# Chapter 4 Modeling Basics in `R`

**TODO:** Instead of specifically considering regression, change the focus of this chapter to modeling, with regression as an example.

This chapter will recap the basics of performing regression analyses in `R`

. For more detailed coverage, see Applied Statistics with `R`

.

We will use the Advertising data associated with Introduction to Statistical Learning.

After loading data into `R`

, our first step should **always** be to inspect the data. We will start by simply printing some observations in order to understand the basic structure of the data.

```
## # A tibble: 200 x 4
## TV Radio Newspaper Sales
## <dbl> <dbl> <dbl> <dbl>
## 1 230. 37.8 69.2 22.1
## 2 44.5 39.3 45.1 10.4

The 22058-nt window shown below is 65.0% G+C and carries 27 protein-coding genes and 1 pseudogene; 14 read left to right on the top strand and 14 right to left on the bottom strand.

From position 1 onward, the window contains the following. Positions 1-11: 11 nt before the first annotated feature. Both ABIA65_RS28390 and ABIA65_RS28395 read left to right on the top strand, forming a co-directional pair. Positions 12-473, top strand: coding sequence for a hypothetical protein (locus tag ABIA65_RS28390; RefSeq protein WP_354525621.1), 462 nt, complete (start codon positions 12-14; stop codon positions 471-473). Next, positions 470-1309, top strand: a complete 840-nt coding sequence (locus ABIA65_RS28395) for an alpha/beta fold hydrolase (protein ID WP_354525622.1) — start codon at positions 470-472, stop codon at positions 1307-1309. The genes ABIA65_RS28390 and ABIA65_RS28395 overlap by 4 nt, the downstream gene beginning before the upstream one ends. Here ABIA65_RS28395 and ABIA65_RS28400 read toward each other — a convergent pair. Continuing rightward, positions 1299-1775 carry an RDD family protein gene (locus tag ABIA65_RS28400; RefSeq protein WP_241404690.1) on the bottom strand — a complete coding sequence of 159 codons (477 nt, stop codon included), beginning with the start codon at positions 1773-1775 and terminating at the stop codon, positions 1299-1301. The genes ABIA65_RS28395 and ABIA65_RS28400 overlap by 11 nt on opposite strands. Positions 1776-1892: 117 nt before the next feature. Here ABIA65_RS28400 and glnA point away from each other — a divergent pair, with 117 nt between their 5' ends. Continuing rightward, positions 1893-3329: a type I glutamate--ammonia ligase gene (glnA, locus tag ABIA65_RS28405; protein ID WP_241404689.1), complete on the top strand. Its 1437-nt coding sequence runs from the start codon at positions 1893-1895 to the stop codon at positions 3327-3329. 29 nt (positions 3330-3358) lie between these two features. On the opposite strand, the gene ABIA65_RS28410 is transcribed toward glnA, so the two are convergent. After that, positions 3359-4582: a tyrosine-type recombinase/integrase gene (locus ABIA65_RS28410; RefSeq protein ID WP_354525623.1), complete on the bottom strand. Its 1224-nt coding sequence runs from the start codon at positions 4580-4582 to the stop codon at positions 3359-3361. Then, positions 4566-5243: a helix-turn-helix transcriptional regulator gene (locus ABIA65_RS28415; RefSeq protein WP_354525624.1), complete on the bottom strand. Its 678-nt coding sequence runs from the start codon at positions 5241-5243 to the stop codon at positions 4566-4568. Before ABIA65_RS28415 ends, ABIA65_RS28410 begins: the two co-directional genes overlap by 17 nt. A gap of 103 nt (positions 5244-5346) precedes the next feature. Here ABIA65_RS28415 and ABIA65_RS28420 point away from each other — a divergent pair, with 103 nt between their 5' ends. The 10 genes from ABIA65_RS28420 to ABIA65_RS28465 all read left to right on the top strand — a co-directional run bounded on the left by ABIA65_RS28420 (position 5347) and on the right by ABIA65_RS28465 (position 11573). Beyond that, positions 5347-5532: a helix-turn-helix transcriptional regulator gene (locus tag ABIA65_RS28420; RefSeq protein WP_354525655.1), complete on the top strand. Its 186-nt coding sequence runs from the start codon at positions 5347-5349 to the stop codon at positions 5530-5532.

## 3 17.2 45.9 69.3 9.3
## 4 152. 41.3 58.5 18.5
## 5 181. 10.8 58.4 12.9
## 6 8.7 48.9 75 7.2
## 7 57.5 32.8 23.5 11.8
## 8 120. 19.6 11.6 13.2
## 9 8.6 2.1 1 4.8
## 10 200. 2.6 21.2 10.6
## # … with 190 more rows
```

Because the data was read using `read_csv()`

, `Advertising`

is a tibble. We see that there are a total of 200 observations and 4 variables, each of which is numeric. (Specifically double-precision vectors, but more importantly they are numbers.) For the purpose of this analysis, `Sales`

will be the **response variable**. That is, we seek to understand the relationship between `Sales`

, and the **predictor variables**: `TV`

, `Radio`

, and `Newspaper`

.

## 4.1 Visualization for Regression

After investigating the structure of the data, the next step should be to visualize the data. Since we have only numeric variables, we should consider **scatter plots**.

We could do so for any individual predictor.

```